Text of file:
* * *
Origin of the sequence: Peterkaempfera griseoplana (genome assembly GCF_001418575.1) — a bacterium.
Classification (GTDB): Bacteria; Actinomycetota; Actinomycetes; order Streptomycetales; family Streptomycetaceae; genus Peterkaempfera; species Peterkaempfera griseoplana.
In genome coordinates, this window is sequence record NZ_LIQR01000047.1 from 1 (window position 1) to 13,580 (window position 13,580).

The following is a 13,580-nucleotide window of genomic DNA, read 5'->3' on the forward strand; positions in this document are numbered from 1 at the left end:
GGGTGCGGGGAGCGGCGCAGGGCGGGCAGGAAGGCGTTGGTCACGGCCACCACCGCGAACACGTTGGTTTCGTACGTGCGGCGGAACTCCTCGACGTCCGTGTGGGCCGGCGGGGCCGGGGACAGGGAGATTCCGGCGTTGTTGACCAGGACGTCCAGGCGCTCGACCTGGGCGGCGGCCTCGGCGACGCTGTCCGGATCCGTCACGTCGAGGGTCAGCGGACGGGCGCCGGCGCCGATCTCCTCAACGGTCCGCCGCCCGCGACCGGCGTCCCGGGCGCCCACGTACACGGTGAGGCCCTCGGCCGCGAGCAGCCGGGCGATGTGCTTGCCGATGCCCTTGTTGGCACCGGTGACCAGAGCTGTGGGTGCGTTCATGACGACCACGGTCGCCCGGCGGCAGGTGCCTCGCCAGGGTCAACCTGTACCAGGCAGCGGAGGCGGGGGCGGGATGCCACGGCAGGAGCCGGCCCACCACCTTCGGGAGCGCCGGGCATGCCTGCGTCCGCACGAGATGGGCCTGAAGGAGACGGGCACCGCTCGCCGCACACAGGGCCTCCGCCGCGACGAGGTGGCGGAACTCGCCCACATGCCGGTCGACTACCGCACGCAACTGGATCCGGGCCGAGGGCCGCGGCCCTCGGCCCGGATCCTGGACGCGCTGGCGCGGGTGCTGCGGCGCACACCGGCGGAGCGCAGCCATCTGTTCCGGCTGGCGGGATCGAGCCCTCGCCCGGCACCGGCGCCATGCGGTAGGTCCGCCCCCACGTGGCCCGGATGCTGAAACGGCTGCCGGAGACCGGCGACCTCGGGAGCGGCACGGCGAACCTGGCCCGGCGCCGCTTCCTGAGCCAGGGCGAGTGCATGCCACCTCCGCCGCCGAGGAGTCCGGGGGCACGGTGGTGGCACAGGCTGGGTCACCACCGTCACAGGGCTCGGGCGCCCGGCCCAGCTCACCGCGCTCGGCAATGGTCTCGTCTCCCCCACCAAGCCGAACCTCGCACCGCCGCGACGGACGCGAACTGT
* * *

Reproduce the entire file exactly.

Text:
Origin of the sequence: Peterkaempfera griseoplana (genome assembly GCF_001418575.1) — a bacterium.
Classification (GTDB): Bacteria; Actinomycetota; Actinomycetes; order Streptomycetales; family Streptomycetaceae; genus Peterkaempfera; species Peterkaempfera griseoplana.
In genome coordinates, this window is sequence record NZ_LIQR01000047.1 from 1 (window position 1) to 13,580 (window position 13,580).

The following is a 13,580-nucleotide window of genomic DNA, read 5'->3' on the forward strand; positions in this document are numbered from 1 at the left end:
GGGTGCGGGGAGCGGCGCAGGGCGGGCAGGAAGGCGTTGGTCACGGCCACCACCGCGAACACGTTGGTTTCGTACGTGCGGCGGAACTCCTCGACGTCCGTGTGGGCCGGCGGGGCCGGGGACAGGGAGATTCCGGCGTTGTTGACCAGGACGTCCAGGCGCTCGACCTGGGCGGCGGCCTCGGCGACGCTGTCCGGATCCGTCACGTCGAGGGTCAGCGGACGGGCGCCGGCGCCGATCTCCTCAACGGTCCGCCGCCCGCGACCGGCGTCCCGGGCGCCCACGTACACGGTGAGGCCCTCGGCCGCGAGCAGCCGGGCGATGTGCTTGCCGATGCCCTTGTTGGCACCGGTGACCAGAGCTGTGGGTGCGTTCATGACGACCACGGTCGCCCGGCGGCAGGTGCCTCGCCAGGGTCAACCTGTACCAGGCAGCGGAGGCGGGGGCGGGATGCCACGGCAGGAGCCGGCCCACCACCTTCGGGAGCGCCGGGCATGCCTGCGTCCGCACGAGATGGGCCTGAAGGAGACGGGCACCGCTCGCCGCACACAGGGCCTCCGCCGCGACGAGGTGGCGGAACTCGCCCACATGCCGGTCGACTACCGCACGCAACTGGATCCGGGCCGAGGGCCGCGGCCCTCGGCCCGGATCCTGGACGCGCTGGCGCGGGTGCTGCGGCGCACACCGGCGGAGCGCAGCCATCTGTTCCGGCTGGCGGGATCGAGCCCTCGCCCGGCACCGGCGCCATGCGGTAGGTCCGCCCCCACGTGGCCCGGATGCTGAAACGGCTGCCGGAGACCGGCGACCTCGGGAGCGGCACGGCGAACCTGGCCCGGCGCCGCTTCCTGAGCCAGGGCGAGTGCATGCCACCTCCGCCGCCGAGGAGTCCGGGGGCACGGTGGTGGCACAGGCTGGGTCACCACCGTCACAGGGCTCGGGCGCCCGGCCCAGCTCACCGCGCTCGGCAATGGTCTCGTCTCCCCCACCAAGCCGAACCTCGCACCGCCGCGACGGACGCGAACTGT